By Leo Wolfson, Cowboy State Daily
The race for the superintendent of public instruction’s office is heating up, with three candidates having thrown their hats in the ring.
Each of the three Republicans, who each sought the state’s top education job when former Superintendent Jillian Balow left the state earlier this year, have said they want to return American values to the classroom and run the job with a conservative mindset.
Only one of the candidates is a Wyoming native.
“I think it’s important that we have elected officials that understand the culture of Wyoming and the way we do things in this state,” said Megan Degenfelder, who served with Balow in the state Department of Education.
Brian Schroeder, a former private Christian school administrator from Cody who was appointed to finish out Balow’s term as superintendent by Gov. Mark Gordon, announced his intention to run in March.
Schroeder, quoted in numerous news stories, has spoken out against Critical Race Theory and “revisionist” telling of history and has stressed the importance of the family in the classroom.
“The local American schoolhouse is uniquely poised to be both an extension of and support for the American home as well as an incubator for and bridge to American society,” Schroeder wrote when originally seeking the position. “There is, therefore, no work on earth more important than what we do as teachers, which makes the top teacher job in the state all the more critical by way of providing the necessary leadership and direction to our schools.”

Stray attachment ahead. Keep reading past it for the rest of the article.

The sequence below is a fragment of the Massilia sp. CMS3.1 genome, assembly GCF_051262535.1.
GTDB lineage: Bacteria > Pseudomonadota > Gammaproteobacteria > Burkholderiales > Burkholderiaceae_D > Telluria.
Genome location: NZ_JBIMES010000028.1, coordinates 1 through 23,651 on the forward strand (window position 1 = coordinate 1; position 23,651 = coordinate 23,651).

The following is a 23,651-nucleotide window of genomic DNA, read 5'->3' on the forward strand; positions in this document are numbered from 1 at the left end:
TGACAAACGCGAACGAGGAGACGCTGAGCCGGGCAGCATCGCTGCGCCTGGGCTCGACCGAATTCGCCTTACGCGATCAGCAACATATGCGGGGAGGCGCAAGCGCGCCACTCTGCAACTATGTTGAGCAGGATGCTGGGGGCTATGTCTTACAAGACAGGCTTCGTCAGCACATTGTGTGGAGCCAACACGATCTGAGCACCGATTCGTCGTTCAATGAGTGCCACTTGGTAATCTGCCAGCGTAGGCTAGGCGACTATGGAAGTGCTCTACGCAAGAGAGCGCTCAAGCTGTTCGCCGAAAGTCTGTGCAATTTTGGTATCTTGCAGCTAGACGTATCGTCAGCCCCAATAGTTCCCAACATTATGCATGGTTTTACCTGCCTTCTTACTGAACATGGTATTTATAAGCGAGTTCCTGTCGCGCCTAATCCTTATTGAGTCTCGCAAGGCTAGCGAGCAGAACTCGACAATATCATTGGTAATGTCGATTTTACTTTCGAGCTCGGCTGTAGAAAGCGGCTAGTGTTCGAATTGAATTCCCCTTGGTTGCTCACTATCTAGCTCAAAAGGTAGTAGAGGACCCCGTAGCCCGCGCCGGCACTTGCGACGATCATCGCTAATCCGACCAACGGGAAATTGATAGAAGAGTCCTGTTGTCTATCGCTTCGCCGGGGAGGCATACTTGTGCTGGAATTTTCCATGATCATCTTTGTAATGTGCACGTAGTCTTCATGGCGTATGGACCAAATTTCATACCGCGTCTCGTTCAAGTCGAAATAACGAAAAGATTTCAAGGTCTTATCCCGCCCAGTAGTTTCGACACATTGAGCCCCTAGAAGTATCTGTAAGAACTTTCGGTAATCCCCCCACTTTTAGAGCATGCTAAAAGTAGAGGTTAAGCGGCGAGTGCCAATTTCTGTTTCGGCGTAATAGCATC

Sheridan resident Thomas Kelly was the first candidate to announce he is running this fall. He is a college professor and chair of the political and military science department at the American Military University, a private, for-profit, online school based in West Virginia. He also served on the City of Sheridan planning commission from 2019-2021.
“Wyoming is at a crossroads in terms of maintaining both an excellent public educational system and remaining fiscally responsible with taxpayer money,” Kelly wrote earlier this year. “Wyoming needs to focus on hiring effective and innovative educators rather than further bloating district bureaucracies and chasing the latest expensive technology for the classroom.”
Both Kelly and Schroeder moved to Wyoming in recent years.
Degenfelder, a sixth-generation Wyoming native, is the government and regulatory affairs manager for Morningstar Partners Oil and Gas. She also served as a former chief policy officer for the state Department of Education under Balow.
Degenfelder has said the voices of parents are being silenced in classrooms, places she describes as being influenced by anti-American values. If elected, she said would attempt to bridge the gap between the Department of Education and the private sector to let districts determine educational needs based on that community’s workforce.
Degenfelder submitted her name for consideration when the state Republican Party selected three nominees to fill Balow’s vacancy.
Schroeder and Kelly were both nominated, as was former legislator Marti Halverson
Halverson told the Cowboy State Daily although she gave running for superintendent some “serious consideration,” she will not mount a campaign as she feels there is already a field of qualified candidates.
All of these candidates are still considered unofficial as the filing period for candidacies does not open until May 12. It closes on May 27.